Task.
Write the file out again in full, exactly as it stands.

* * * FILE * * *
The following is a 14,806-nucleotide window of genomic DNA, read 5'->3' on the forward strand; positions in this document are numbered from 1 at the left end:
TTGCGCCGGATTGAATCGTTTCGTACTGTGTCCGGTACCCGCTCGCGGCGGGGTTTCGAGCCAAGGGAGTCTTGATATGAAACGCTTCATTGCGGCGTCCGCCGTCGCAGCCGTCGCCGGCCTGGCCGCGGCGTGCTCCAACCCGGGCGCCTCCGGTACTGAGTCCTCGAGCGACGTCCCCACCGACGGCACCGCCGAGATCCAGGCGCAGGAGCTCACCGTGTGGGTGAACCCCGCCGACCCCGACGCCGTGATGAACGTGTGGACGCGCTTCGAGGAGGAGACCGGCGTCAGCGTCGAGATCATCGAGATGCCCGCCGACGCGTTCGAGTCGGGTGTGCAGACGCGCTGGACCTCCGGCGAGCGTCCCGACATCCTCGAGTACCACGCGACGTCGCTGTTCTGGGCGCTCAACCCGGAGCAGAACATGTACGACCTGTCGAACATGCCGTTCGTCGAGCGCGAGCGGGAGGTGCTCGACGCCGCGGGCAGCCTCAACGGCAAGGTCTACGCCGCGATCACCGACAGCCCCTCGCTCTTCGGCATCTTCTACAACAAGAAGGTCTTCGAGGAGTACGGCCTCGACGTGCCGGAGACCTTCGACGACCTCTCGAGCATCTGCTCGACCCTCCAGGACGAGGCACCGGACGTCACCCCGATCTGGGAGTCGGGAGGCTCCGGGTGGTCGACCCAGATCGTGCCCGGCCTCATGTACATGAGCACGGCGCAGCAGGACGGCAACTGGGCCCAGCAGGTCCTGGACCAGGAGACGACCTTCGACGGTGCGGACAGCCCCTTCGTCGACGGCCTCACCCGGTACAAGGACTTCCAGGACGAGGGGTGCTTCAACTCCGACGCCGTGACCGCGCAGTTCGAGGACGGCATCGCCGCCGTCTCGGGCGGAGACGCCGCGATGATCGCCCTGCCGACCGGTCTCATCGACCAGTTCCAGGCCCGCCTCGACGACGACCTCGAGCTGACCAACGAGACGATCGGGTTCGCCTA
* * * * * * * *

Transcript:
The following is a 14,806-nucleotide window of genomic DNA, read 5'->3' on the forward strand; positions in this document are numbered from 1 at the left end:
TTGCGCCGGATTGAATCGTTTCGTACTGTGTCCGGTACCCGCTCGCGGCGGGGTTTCGAGCCAAGGGAGTCTTGATATGAAACGCTTCATTGCGGCGTCCGCCGTCGCAGCCGTCGCCGGCCTGGCCGCGGCGTGCTCCAACCCGGGCGCCTCCGGTACTGAGTCCTCGAGCGACGTCCCCACCGACGGCACCGCCGAGATCCAGGCGCAGGAGCTCACCGTGTGGGTGAACCCCGCCGACCCCGACGCCGTGATGAACGTGTGGACGCGCTTCGAGGAGGAGACCGGCGTCAGCGTCGAGATCATCGAGATGCCCGCCGACGCGTTCGAGTCGGGTGTGCAGACGCGCTGGACCTCCGGCGAGCGTCCCGACATCCTCGAGTACCACGCGACGTCGCTGTTCTGGGCGCTCAACCCGGAGCAGAACATGTACGACCTGTCGAACATGCCGTTCGTCGAGCGCGAGCGGGAGGTGCTCGACGCCGCGGGCAGCCTCAACGGCAAGGTCTACGCCGCGATCACCGACAGCCCCTCGCTCTTCGGCATCTTCTACAACAAGAAGGTCTTCGAGGAGTACGGCCTCGACGTGCCGGAGACCTTCGACGACCTCTCGAGCATCTGCTCGACCCTCCAGGACGAGGCACCGGACGTCACCCCGATCTGGGAGTCGGGAGGCTCCGGGTGGTCGACCCAGATCGTGCCCGGCCTCATGTACATGAGCACGGCGCAGCAGGACGGCAACTGGGCCCAGCAGGTCCTGGACCAGGAGACGACCTTCGACGGTGCGGACAGCCCCTTCGTCGACGGCCTCACCCGGTACAAGGACTTCCAGGACGAGGGGTGCTTCAACTCCGACGCCGTGACCGCGCAGTTCGAGGACGGCATCGCCGCCGTCTCGGGCGGAGACGCCGCGATGATCGCCCTGCCGACCGGTCTCATCGACCAGTTCCAGGCCCGCCTCGACGACGACCTCGAGCTGACCAACGAGACGATCGGGTTCGCCTA